Uncompahgre Group supports road closings in western Colorado
more natural and larger habitat for elk, deer, raptors and other
wildlife in western Colorado’s wilderness areas is a pleasant thought
for Eric Rechel.
A Rocky Mountain Chapter Uncompahgre Group
(UG) co-chair, Rechel and other UG members are supporting a draft
proposal by the Bureau of Land Management (BLM) that would, if approved,
greatly limit or prevent motorized access to about 2,500 miles of
public roads in the western part of the state.
“Wildlife have been living here for what: 100, 10,000, or a million years?” asks Rechel. “People, however, have been going to their picnic areas for what, 50 years? When their picnic is over they go home. Where can the wildlife go? What options do they have?”
The potential road closings are part of BLM’s plan to revise and update its 25-year-old Regional Management Plan. The plan includes several options for changing the permitted uses of some of its trails and roads while potentially closing others altogether. One option is geared toward conservation, another for more development and a third with no changes. The public comment period has been extended to June 24, 2013. The final RMP and Record of Decision is expected in late 2014.
the four alternatives offered by BLM, we support Alternative C, the
conservation alternative,” Rechel said. “Another alternative, B, also
has good attributes, with numerous roads being closed and several
important areas being designated as “land with wilderness
characteristics.” However, we need to push the BLM toward Alternative
Another component of the updated proposal is related to energy development, including which areas should be open to oil and gas leasing, coal mining and uranium development.
Earth Day message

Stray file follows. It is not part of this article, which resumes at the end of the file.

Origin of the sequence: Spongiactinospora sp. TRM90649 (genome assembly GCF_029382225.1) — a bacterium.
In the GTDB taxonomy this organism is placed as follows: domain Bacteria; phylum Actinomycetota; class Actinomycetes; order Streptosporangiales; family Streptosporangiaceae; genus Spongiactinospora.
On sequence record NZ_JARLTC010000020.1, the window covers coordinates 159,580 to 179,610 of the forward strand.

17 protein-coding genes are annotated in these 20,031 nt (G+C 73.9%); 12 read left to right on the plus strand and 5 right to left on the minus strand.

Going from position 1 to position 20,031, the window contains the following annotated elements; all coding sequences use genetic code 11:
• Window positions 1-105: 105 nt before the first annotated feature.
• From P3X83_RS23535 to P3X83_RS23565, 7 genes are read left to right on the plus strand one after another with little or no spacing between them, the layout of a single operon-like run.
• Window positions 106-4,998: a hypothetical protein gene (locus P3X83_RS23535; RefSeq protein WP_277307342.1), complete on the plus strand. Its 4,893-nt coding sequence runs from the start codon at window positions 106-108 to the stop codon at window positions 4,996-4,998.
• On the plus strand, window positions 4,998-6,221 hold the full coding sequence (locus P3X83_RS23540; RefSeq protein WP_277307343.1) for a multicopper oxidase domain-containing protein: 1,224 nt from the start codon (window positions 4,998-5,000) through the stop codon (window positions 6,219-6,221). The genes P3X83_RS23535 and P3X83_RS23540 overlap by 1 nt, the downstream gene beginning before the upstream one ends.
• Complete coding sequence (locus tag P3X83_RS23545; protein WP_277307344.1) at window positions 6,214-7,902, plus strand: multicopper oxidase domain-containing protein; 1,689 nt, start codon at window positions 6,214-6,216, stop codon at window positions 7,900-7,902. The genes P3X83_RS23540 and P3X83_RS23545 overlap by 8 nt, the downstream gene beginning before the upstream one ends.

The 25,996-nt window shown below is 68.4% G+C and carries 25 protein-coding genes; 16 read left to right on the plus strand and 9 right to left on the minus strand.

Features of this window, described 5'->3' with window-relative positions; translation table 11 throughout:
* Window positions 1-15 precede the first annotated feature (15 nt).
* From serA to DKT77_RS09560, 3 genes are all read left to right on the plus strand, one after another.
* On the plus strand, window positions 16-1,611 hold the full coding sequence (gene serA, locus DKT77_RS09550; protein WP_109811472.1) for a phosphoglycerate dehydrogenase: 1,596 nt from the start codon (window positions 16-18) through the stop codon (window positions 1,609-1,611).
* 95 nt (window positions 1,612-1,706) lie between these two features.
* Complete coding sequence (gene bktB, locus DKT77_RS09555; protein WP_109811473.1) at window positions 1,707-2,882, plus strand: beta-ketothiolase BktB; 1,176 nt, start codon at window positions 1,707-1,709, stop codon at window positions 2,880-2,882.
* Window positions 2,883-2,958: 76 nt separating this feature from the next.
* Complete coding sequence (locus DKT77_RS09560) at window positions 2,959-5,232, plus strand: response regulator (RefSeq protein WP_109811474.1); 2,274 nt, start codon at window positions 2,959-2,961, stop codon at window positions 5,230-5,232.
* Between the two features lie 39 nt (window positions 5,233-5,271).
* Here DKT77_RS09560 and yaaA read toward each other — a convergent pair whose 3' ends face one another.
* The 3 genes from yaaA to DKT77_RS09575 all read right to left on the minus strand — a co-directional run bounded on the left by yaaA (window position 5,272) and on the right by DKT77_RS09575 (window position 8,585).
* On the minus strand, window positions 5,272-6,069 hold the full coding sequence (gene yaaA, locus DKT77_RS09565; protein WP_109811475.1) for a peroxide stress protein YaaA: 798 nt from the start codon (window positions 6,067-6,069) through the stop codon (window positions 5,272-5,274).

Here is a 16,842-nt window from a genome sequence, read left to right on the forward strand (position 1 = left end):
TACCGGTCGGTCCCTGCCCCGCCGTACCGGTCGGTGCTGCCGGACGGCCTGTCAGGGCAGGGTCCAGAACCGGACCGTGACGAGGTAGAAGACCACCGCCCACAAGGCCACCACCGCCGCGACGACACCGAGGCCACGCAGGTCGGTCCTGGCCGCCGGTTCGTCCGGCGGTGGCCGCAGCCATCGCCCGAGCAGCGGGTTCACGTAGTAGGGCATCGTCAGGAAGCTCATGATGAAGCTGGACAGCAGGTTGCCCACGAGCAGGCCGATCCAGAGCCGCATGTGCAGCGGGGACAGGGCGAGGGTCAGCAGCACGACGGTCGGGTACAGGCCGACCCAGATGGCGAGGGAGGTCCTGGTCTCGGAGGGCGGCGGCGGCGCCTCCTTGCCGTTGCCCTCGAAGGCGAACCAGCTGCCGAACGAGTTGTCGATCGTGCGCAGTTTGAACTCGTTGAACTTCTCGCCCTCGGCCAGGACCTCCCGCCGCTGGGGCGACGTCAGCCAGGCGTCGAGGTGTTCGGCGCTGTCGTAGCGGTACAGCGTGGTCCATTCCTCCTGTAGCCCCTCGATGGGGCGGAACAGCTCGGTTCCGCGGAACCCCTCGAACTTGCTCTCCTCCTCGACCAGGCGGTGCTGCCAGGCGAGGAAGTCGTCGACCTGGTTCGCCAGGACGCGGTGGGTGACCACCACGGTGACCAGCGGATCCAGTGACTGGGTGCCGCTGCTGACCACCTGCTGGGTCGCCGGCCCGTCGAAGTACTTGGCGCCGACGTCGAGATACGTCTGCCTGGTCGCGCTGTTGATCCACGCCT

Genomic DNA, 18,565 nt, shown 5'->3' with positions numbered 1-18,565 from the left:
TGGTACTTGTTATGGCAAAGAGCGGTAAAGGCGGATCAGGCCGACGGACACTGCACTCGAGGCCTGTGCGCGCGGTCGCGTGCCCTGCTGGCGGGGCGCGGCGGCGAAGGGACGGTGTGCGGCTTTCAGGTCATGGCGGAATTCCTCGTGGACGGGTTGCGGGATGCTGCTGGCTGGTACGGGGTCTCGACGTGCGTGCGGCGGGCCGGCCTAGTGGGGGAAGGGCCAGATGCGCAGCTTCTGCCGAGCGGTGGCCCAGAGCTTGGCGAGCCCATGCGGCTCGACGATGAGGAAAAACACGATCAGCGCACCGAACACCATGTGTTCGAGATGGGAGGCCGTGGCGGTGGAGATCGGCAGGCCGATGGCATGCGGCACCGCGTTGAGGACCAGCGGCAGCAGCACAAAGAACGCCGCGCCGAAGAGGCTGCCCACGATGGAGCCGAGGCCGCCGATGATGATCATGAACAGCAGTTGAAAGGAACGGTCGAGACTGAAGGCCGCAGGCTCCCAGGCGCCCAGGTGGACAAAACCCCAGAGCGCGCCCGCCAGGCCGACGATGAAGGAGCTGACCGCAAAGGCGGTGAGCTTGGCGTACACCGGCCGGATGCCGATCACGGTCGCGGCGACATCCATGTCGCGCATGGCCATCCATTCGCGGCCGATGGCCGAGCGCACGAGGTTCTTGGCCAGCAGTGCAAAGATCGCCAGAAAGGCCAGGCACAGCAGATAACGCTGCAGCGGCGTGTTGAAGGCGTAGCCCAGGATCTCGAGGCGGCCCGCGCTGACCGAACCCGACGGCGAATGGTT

Rechel, along with UG members Shelly Weiss and Katey Buster, took their message about the proposed road closures to an Earth Day event in April in Grand Junction. They staffed the booth all day, talking about the road proposals and other Sierra Club issues, including recycling, to more than two dozen people who stopped by. They also handed out maps of the wilderness areas where the roads could be closed.
updates its RMP every 20 to 25 years, and given the cultural changes
that have occurred during past decades, it’s about time,” said Rechel.
“I didn’t have much hope for a real change, just more of the same, so I
was surprised when I first saw the draft RMP. It included more than 15
inventoried lands with wilderness characteristics and lots of roads
being closed. We like to see roads closed. It’s good for wildlife and
Rechel understands that many people do not like the proposed road closings, especially those who will no longer be able to drive their off-highway vehicles (OHVs) into certain areas.
“The motor heads aren’t going to like this,” Rechel warns. “It will deprive them of access, which is sacred to them. I don’t know why they are so attached to these roads; some are routes that are parallel to other routes and some are roads to no-where. In some cases there are two or more roads going to the same location. I think they just see BLM land as a place to play and run around (in their vehicles) which, I guess, is their definition of recreation.”
OHV impacts on natural areas
In 2007, the U.S. Geological Survey completed an extensive study on how OHVs have impacted BLM areas, concluding that OHV activity is detrimental to wildlife populations and habitat, soil, vegetation and water and air quality.
The wilderness areas that could be closed to motorized traffic include critical winter habitat for elk and deer, rare and endangered plants and raptors in BLM’s Grand Junction Field Office (GJFO) area. “I have wondered about prairie dogs and mice, too,” Rechel said.
are trying to get the public to support these wilderness lands with
comments of their individual experiences in them,” Rechel urges. “As of
now the enviros are not commenting to the degree I would like. The
motorized community is really organized and sending in letters all the
He asks all Sierra Club members and supporters to go to the GJFO Website to get more information about the proposal, including how to provide comments before the June 24 deadline.